United States District Court, N.D. Illinois, Eastern Division
[Copyrighted Material Omitted]
For National American Insurance Company, Plaintiff: Jason Theodore Mayer, Christine Verzani Anto, SmithAmundsen, L.L.C., Chicago, IL.
For Artisan and Truckers Casualty Company, Defendant, Counter Claimant: Jason Orleans, LEAD ATTORNEY, Mark Patrick Doyle, Chilton Yambert & Porter LLP, Waukegan, IL; David William Porter, CHILTON YAMBERT PORTER LLP, Geneva, IL.
For National American Insurance Company, Counter Defendant: Christine Verzani Anto, SmithAmundsen, L.L.C., Chicago, IL.
MEMORANDUM OPINION AND ORDER
MICHAEL T. MASON, United States Magistrate Judge.
National American Insurance Company (" NAICO" ) has sued the Progressive Corporation and Artisan & Truckers Casualty Company (" Artisan" ), seeking to recover money NAICO paid out on behalf of its insured, which it claims Artisan should have paid. The case is before the Court on cross-motions for summary judgment. For the reasons explained below, NAICO's motion  is granted, and Artisan's motion  is denied.
On August 23, 2010, the truck Gustavo Bernal was driving was hit from behind by a semi truck tractor. Gustavo and his wife Maria, who was riding with him at the time, were both injured. A few months later, in October 2010, the Bernals sued Viktor Barengolts and Eduard Gaidishev, who were in the truck at the time of the crash; they also sued Michael Barengolts, who owned the truck at the time of the crash, and Unlimited Carrier, whose placards were on the truck at the time of the crash. See Bernal v. Unlimited Carrier et al., No. 10 L 822, Second Amended Complaint, filed in the Circuit Court of Will County, Illinois (NAICO's Statement of Facts, Exhibit A-1; Artisan's Statement of Facts, Exhibit B). There is some question about who was driving the truck at the time of the accident - whether it was Viktor or Eduard; but there is no question that, at the time of the crash, the truck carried placards bearing a United States Department of Transportation (" USDOT" ) number registered to Unlimited Carrier.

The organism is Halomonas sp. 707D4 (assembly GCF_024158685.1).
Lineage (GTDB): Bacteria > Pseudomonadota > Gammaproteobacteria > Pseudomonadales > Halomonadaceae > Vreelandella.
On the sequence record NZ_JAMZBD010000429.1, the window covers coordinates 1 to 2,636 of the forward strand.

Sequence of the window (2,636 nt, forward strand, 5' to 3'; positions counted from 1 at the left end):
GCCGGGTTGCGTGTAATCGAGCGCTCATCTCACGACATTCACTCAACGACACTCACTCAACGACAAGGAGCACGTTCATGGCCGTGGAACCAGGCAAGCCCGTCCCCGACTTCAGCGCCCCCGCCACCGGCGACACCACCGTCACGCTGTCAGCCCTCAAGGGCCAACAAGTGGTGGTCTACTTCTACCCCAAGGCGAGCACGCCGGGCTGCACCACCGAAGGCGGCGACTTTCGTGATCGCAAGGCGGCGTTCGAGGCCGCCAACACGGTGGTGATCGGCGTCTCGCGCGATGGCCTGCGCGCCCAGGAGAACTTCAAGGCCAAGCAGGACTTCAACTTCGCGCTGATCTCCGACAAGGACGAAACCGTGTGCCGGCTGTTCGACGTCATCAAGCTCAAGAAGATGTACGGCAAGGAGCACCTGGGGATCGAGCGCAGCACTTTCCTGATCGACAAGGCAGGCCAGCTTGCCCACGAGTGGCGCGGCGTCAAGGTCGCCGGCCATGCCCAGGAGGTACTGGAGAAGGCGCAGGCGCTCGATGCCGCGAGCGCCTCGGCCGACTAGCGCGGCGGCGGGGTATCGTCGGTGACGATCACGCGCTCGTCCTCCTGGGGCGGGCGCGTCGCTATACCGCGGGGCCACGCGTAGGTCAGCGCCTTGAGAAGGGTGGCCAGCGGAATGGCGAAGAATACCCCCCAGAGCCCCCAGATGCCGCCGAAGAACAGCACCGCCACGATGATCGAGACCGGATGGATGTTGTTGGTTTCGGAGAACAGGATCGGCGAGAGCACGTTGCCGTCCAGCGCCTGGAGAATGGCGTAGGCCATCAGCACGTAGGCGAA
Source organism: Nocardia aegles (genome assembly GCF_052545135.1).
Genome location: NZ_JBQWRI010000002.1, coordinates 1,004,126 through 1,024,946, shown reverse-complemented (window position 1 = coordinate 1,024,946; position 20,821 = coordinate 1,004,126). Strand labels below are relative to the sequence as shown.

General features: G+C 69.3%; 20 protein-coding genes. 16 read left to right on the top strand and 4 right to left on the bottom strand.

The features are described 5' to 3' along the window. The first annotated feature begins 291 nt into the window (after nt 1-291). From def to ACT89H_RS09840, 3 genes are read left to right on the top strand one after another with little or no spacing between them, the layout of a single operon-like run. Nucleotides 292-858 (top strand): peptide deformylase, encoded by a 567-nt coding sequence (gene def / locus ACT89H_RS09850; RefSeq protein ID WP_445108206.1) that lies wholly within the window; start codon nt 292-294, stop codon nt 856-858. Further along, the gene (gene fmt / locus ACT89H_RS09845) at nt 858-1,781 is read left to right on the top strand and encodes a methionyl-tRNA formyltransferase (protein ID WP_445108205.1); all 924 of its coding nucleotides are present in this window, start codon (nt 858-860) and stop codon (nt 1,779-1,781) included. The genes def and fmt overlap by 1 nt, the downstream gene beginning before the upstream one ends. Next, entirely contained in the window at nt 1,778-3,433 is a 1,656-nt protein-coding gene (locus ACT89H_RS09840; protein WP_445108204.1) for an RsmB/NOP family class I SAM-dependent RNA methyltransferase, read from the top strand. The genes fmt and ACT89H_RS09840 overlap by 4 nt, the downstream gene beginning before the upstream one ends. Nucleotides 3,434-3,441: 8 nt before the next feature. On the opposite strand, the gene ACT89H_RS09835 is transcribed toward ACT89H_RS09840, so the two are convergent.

Two insurance policies were potentially at play in the Bernal litigation - one issued by NAICO to Unlimited Carrier and one issued by Artisan to Viktor Barengolts. The NAICO policy, commercial truckers liability policy number SL05050112, was effective from December 7, 2009 to December 7, 2010 and provided liability coverage for " all sums an 'insured' legally must pay as damages because of 'bodily injury' or 'property damage' to which this insurance applies, caused by an 'accident' and resulting from the ownership, maintenance or use of a covered 'auto'." NAICO Policy Number SL05050112, Section II(A) (attached as Exhibit A-2 to Plaintiff's Statement of Facts). Covered autos, as defined in the policy, included " owned autos" and " hired autos" - those leased, hired, rented or borrowed by the insured - as well as autos that were owned by the insured's employees and not owned, leased, hired, rented or borrowed by the insured, " but only while used in your business or your personal affairs." Id., Section I(A).
The Artisan Policy issued to Viktor Barengolts (policy number 07572918-0) lists Viktor as the insured and as a " related driver" ; it also lists Michael Barengolts as an " additional insured" and it lists Michael's truck, the 2001 Volvo (VIN number 4V4NC9TJ11N312861) in the " auto coverage schedule." See Artisan Policy No. 07572918-0, p. 2 (Plaintiff's Statement of
Facts, Exhibit C-A; Defendant's Statement of Facts, Exhibit F). Under the policy, Artisan agreed to " pay damages, OTHER THAN PUNITIVE OR EXEMPLARY DAMAGES, for bodily injury, property damage, and covered pollution cost or expense, for which an insured becomes legally responsible because of an accident arising out of the ownership, maintenance or use of an insured auto." Id., p. 8. The parties do not dispute that Viktor is an insured, that the Volvo semi tractor is an insured auto, or that the accident involving the Bernals arose out of the use of that auto.